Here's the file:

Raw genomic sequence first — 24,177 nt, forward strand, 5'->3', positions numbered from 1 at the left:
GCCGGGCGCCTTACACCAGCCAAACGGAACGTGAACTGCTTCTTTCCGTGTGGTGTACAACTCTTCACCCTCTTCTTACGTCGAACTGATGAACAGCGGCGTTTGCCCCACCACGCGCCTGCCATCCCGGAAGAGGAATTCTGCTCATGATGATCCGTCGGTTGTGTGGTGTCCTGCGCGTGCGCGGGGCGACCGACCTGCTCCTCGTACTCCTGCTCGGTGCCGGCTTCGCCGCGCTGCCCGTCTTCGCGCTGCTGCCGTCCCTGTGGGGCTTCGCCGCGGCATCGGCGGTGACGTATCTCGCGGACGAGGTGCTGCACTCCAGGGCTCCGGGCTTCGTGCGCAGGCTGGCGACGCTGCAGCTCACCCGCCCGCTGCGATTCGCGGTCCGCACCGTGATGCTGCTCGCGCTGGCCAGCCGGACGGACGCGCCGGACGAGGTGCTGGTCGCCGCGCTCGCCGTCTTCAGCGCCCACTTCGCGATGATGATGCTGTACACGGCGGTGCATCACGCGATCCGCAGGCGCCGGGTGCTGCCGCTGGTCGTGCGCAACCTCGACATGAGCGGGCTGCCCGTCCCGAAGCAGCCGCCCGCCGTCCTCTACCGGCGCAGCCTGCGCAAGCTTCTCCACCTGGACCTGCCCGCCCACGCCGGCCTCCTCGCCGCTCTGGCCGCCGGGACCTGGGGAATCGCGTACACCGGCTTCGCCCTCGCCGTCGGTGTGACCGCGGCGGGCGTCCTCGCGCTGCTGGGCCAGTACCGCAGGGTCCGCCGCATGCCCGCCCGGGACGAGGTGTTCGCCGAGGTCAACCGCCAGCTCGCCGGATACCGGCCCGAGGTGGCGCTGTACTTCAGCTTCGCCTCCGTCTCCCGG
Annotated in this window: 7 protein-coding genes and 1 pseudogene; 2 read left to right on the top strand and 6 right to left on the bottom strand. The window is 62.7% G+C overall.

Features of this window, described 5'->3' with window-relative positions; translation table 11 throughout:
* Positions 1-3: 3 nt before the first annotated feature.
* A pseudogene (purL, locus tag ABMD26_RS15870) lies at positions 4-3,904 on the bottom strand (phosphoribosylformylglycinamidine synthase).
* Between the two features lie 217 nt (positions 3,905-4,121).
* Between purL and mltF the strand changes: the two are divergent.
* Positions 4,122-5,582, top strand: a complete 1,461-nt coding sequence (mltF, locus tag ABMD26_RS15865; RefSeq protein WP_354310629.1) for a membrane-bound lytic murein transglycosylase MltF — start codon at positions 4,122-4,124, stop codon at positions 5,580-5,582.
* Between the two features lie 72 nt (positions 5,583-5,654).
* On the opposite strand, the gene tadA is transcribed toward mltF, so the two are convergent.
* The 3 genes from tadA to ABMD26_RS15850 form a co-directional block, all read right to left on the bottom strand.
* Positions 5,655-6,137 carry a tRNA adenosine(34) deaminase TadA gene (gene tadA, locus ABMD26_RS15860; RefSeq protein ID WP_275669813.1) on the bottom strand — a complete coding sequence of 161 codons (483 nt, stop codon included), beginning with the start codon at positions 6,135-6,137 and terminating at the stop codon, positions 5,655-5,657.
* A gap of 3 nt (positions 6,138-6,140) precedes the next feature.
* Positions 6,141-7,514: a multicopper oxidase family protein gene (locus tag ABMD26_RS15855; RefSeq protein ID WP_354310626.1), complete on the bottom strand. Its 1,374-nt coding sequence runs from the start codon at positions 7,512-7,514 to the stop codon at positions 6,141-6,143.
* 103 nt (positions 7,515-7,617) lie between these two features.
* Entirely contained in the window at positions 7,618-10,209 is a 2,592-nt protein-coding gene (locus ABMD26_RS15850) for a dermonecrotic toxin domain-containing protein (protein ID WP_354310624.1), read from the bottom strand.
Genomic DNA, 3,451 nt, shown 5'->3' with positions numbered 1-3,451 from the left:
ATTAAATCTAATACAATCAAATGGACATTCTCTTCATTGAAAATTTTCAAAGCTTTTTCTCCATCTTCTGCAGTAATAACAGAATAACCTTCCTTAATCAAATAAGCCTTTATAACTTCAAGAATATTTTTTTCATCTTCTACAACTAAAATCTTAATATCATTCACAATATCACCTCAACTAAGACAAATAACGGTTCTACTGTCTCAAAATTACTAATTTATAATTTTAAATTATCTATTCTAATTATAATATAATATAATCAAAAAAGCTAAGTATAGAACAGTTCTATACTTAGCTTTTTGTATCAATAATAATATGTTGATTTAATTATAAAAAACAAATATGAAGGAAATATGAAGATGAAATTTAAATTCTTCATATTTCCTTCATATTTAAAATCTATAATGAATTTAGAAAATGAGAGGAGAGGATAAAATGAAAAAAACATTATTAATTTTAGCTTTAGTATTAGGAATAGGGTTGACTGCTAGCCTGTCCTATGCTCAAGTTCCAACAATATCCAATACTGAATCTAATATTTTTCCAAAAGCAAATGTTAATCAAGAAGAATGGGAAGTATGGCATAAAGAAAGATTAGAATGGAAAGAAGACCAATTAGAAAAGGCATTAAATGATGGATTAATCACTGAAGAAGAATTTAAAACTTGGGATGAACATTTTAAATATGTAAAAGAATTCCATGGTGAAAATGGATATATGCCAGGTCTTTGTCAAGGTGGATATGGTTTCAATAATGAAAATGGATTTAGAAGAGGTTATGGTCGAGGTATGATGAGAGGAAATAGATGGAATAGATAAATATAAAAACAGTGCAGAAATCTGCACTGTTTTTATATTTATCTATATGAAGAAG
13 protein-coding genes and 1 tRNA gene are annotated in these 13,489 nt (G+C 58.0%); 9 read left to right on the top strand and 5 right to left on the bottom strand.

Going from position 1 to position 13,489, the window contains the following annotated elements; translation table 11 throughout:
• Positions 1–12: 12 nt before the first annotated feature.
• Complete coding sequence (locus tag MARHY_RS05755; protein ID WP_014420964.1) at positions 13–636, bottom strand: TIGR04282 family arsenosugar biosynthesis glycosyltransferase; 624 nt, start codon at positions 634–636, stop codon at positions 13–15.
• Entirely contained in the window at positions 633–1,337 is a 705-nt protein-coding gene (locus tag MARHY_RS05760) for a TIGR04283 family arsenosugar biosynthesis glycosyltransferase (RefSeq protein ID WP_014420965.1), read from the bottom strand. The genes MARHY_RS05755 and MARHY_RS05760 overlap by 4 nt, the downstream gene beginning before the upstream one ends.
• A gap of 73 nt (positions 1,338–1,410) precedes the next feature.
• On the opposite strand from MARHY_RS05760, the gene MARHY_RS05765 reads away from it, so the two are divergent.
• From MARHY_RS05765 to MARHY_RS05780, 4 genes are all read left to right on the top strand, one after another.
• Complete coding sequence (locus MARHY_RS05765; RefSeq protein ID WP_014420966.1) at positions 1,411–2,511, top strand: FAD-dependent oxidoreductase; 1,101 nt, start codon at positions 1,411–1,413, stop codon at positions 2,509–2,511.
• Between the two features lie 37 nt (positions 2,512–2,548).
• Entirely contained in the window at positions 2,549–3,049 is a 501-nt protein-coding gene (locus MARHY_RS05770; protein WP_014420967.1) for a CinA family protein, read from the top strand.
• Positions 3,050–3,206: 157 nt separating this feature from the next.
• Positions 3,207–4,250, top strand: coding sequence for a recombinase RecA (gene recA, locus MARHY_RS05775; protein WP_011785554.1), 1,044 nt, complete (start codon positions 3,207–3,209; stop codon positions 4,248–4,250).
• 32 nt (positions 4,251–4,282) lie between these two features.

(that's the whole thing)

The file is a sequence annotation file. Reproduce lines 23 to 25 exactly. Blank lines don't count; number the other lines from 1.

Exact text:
• Complete coding sequence (locus tag MARHY_RS05755; protein ID WP_014420964.1) at positions 13–636, bottom strand: TIGR04282 family arsenosugar biosynthesis glycosyltransferase; 624 nt, start codon at positions 634–636, stop codon at positions 13–15.
• Entirely contained in the window at positions 633–1,337 is a 705-nt protein-coding gene (locus tag MARHY_RS05760) for a TIGR04283 family arsenosugar biosynthesis glycosyltransferase (RefSeq protein ID WP_014420965.1), read from the bottom strand. The genes MARHY_RS05755 and MARHY_RS05760 overlap by 4 nt, the downstream gene beginning before the upstream one ends.
• A gap of 73 nt (positions 1,338–1,410) precedes the next feature.